SECTION 403 OF THE SARBANES-OXLEY ACT OF 2002

On July 30, 2002, the Act was signed into law by President Bush. Section 403 of the Act amends Section 16(a) of the Exchange Act by

Section 403(b) of the Act provides that the amendments to Section 16 of the Exchange Act become effective thirty (30) days after the enactment of the Act, which is August 29, 2002. We agree with the Commission that only those transactions executed on or after August 29, 2002 are subject to the amended provisions of Section 16 of the Exchange Act and, therefore, reportable under the amended filing deadlines.

ACCELERATION OF SECTION 16 FILING DEADLINES

Section 16 of the Exchange Act requires insiders to file certain reports relating to their beneficial ownership of all equity securities of an issuer. Such reports include a report of the initial ownership of an insider and a report of changes in such ownership. Prior to the enactment of the Act, Section 16 of the Exchange Act required insiders to report changes in ownership within ten (10) days after the end of each calendar month in which such change in ownership occurred. Section 403 of the Act amended Section 16 of the Exchange Act by requiring such changes in ownership to be reported "before the end of the second business day following the day on which the subject transaction has been executed, or at such other time as the Commission shall establish, by rule, in any case in which the Commission determines that such 2-day period is not feasible".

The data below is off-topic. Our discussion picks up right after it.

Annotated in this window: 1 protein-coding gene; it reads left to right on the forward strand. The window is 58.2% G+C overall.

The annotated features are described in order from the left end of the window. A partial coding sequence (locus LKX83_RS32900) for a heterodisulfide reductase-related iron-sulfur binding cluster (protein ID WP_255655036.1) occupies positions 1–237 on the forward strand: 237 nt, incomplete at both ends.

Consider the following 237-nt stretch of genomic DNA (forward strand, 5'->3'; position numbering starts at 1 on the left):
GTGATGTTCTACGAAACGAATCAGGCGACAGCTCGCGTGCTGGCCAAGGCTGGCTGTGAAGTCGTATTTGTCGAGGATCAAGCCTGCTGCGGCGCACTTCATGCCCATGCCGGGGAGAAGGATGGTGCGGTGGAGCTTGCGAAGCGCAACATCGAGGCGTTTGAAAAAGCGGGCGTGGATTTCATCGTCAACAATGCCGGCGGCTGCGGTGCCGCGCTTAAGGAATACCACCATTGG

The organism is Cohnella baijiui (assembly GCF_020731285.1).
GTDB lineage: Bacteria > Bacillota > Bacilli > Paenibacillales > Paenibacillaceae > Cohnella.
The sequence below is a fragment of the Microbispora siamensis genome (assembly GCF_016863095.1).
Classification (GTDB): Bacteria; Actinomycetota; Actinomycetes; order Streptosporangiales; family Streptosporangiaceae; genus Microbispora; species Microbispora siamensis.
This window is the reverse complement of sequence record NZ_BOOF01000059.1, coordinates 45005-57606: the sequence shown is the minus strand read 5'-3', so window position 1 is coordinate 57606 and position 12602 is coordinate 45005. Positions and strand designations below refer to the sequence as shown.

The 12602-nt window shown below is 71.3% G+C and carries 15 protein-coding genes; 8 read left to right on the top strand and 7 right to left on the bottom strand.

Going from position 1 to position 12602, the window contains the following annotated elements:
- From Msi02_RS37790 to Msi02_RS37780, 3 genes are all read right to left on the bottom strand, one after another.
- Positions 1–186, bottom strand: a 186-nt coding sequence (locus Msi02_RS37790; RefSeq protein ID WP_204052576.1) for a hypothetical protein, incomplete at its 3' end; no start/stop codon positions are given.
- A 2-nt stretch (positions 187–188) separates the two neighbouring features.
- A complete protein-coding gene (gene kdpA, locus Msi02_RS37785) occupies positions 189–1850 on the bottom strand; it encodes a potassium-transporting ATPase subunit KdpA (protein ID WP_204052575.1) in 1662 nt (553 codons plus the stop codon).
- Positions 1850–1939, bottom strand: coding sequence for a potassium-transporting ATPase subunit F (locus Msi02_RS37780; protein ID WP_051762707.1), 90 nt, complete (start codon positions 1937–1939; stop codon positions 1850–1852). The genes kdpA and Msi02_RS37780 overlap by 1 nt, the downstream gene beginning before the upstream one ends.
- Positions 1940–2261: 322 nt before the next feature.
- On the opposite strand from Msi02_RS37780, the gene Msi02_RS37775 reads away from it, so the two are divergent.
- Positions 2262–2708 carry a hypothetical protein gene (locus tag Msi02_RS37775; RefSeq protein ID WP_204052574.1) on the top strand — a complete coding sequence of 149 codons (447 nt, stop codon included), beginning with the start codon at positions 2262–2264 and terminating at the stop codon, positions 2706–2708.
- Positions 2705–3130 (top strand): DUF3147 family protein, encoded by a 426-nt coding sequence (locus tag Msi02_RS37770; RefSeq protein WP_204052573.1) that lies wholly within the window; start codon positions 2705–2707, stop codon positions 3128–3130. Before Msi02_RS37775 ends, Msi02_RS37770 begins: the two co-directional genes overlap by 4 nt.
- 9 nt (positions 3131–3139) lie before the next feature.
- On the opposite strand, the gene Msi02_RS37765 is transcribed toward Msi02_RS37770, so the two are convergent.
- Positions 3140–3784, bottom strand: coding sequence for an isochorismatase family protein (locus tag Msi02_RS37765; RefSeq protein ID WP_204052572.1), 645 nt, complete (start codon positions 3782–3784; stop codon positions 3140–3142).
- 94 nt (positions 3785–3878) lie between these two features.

The Commission indicates in the Proposing Release that it intends to issue final rules that will become effective no later than August 29, 2002 and that the final rules will